• Seniors

Brain Connections

Brain Connections provides information and links to validated sites about brain diseases and disorders from external sources and from Dana publications.

 

Successful Aging & Your Brain

The Dana Alliance for Brain Initiatives' Successful Aging & Your Brain program includes live public forums, printed and printable resources, and videos.

Reports on Progress

Reviews by eminent neuroscientists of specific areas of research, including normal function, disease, and new technologies. 

Brain Resources for Seniors

Validated sites related to brain health and general information for older adults and caregivers, from external sources and from Dana publications.


Recent Articles

A New Memory Aid

Researchers may have uncovered a new benefit to brain stimulation: enhancing memory.


How Type 1 Diabetes Affects the Brain

The auto-immune disorder makes it harder to regulate glucose levels in the brain. While the focus has been on keeping their numbers above a certain threshold, staying below an upper limit may be equally important.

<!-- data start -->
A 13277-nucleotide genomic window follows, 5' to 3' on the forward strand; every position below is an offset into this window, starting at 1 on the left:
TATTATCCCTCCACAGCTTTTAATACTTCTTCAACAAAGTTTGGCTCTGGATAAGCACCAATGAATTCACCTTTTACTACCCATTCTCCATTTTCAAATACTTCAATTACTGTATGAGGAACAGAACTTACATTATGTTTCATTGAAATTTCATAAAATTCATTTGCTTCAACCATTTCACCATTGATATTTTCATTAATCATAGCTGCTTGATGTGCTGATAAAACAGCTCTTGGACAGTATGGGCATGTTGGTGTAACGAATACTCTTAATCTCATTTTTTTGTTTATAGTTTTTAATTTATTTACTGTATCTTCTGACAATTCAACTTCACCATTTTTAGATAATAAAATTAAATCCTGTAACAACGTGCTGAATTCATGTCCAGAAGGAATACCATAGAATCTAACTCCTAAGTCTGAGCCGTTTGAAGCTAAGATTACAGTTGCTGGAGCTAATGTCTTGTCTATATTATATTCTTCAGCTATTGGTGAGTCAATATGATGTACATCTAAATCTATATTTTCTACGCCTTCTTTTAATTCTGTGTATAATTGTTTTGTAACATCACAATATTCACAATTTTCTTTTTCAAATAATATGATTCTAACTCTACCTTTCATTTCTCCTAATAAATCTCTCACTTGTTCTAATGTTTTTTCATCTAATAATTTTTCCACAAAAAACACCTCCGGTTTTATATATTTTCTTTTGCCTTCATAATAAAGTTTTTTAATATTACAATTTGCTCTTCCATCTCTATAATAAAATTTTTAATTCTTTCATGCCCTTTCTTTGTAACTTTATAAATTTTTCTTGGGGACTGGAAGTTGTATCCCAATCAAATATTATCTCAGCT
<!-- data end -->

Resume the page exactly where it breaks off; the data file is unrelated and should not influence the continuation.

Motivational Disorders in Brain Conditions

People with a variety of disorders, from neurological to psychiatric, share troubles with motivation, especially apathy and impulsivity. Scientists described how they are connecting the dots between symptoms and brain mechanisms during the BNA2017 Festival of Neuroscience.


Air Pollution Linked to Higher Risk of Dementia

Researchers find effects of exhaust fume particles in people who live close to busy roadways, even children.


Finding the Hurt in Pain

(Listen to Q&A with Irene Tracey, Ph.D.)
Pain is unique to every person, and difficult to quantify and treat. Our author examines how brain imaging is opening our eyes to the richness and complexity of the pain experience, giving us extraordinary insight into the neurochemistry, network activity, wiring, and structures relevant to producing and modulating painful experiences in all their various guises.


Exercise Benefits the Healthy and Diseased Brain

At the recent Society for Neuroscience conference, researchers describe how increased movement can improve measures of brain volume and white-matter connections, as well as easing certain symptoms in people with schizophrenia and Parkinson’s.